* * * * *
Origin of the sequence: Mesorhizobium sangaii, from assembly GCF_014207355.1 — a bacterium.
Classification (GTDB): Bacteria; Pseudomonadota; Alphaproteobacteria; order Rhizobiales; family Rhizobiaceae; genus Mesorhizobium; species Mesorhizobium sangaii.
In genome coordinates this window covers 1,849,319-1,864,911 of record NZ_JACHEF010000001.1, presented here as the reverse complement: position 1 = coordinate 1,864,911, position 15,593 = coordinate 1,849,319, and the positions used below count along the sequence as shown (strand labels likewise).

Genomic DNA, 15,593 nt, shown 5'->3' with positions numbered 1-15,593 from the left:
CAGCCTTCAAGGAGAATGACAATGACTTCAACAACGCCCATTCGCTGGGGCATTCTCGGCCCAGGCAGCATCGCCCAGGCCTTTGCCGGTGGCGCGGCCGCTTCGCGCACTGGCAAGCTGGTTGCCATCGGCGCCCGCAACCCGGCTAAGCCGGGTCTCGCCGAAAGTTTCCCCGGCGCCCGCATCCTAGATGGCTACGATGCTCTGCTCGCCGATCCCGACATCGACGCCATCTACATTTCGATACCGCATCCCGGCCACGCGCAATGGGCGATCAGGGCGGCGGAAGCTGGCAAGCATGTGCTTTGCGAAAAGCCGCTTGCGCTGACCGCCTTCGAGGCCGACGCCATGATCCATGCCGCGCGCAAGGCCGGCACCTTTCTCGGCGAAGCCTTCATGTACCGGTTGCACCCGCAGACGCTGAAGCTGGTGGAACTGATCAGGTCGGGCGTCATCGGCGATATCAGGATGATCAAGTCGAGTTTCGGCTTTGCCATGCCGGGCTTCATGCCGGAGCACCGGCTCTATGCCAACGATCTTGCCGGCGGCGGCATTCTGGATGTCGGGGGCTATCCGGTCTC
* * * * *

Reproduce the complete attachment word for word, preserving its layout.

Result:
Origin of the sequence: Mesorhizobium sangaii, from assembly GCF_014207355.1 — a bacterium.
Classification (GTDB): Bacteria; Pseudomonadota; Alphaproteobacteria; order Rhizobiales; family Rhizobiaceae; genus Mesorhizobium; species Mesorhizobium sangaii.
In genome coordinates this window covers 1,849,319-1,864,911 of record NZ_JACHEF010000001.1, presented here as the reverse complement: position 1 = coordinate 1,864,911, position 15,593 = coordinate 1,849,319, and the positions used below count along the sequence as shown (strand labels likewise).

Genomic DNA, 15,593 nt, shown 5'->3' with positions numbered 1-15,593 from the left:
CAGCCTTCAAGGAGAATGACAATGACTTCAACAACGCCCATTCGCTGGGGCATTCTCGGCCCAGGCAGCATCGCCCAGGCCTTTGCCGGTGGCGCGGCCGCTTCGCGCACTGGCAAGCTGGTTGCCATCGGCGCCCGCAACCCGGCTAAGCCGGGTCTCGCCGAAAGTTTCCCCGGCGCCCGCATCCTAGATGGCTACGATGCTCTGCTCGCCGATCCCGACATCGACGCCATCTACATTTCGATACCGCATCCCGGCCACGCGCAATGGGCGATCAGGGCGGCGGAAGCTGGCAAGCATGTGCTTTGCGAAAAGCCGCTTGCGCTGACCGCCTTCGAGGCCGACGCCATGATCCATGCCGCGCGCAAGGCCGGCACCTTTCTCGGCGAAGCCTTCATGTACCGGTTGCACCCGCAGACGCTGAAGCTGGTGGAACTGATCAGGTCGGGCGTCATCGGCGATATCAGGATGATCAAGTCGAGTTTCGGCTTTGCCATGCCGGGCTTCATGCCGGAGCACCGGCTCTATGCCAACGATCTTGCCGGCGGCGGCATTCTGGATGTCGGGGGCTATCCGGTCTC